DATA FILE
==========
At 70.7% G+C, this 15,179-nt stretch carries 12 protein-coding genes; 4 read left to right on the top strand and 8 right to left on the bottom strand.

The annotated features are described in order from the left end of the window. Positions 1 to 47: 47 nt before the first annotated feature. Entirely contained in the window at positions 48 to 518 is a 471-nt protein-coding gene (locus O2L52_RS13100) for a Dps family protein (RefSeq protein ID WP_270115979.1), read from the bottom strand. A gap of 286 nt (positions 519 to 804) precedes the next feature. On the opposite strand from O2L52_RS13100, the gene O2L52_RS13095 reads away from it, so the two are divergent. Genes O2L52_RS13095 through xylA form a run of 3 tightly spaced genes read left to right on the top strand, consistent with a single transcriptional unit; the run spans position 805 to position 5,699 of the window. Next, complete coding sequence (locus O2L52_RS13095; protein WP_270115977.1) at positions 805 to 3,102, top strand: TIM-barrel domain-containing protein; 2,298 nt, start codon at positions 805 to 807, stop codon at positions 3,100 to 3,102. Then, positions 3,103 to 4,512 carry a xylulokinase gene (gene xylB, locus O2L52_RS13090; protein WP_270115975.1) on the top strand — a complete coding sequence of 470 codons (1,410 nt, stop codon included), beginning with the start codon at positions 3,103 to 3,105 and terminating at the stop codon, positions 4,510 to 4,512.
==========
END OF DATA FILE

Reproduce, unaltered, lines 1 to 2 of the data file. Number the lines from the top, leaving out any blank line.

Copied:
At 70.7% G+C, this 15,179-nt stretch carries 12 protein-coding genes; 4 read left to right on the top strand and 8 right to left on the bottom strand.

The annotated features are described in order from the left end of the window. Positions 1 to 47: 47 nt before the first annotated feature. Entirely contained in the window at positions 48 to 518 is a 471-nt protein-coding gene (locus O2L52_RS13100) for a Dps family protein (RefSeq protein ID WP_270115979.1), read from the bottom strand. A gap of 286 nt (positions 519 to 804) precedes the next feature. On the opposite strand from O2L52_RS13100, the gene O2L52_RS13095 reads away from it, so the two are divergent. Genes O2L52_RS13095 through xylA form a run of 3 tightly spaced genes read left to right on the top strand, consistent with a single transcriptional unit; the run spans position 805 to position 5,699 of the window. Next, complete coding sequence (locus O2L52_RS13095; protein WP_270115977.1) at positions 805 to 3,102, top strand: TIM-barrel domain-containing protein; 2,298 nt, start codon at positions 805 to 807, stop codon at positions 3,100 to 3,102. Then, positions 3,103 to 4,512 carry a xylulokinase gene (gene xylB, locus O2L52_RS13090; protein WP_270115975.1) on the top strand — a complete coding sequence of 470 codons (1,410 nt, stop codon included), beginning with the start codon at positions 3,103 to 3,105 and terminating at the stop codon, positions 4,510 to 4,512.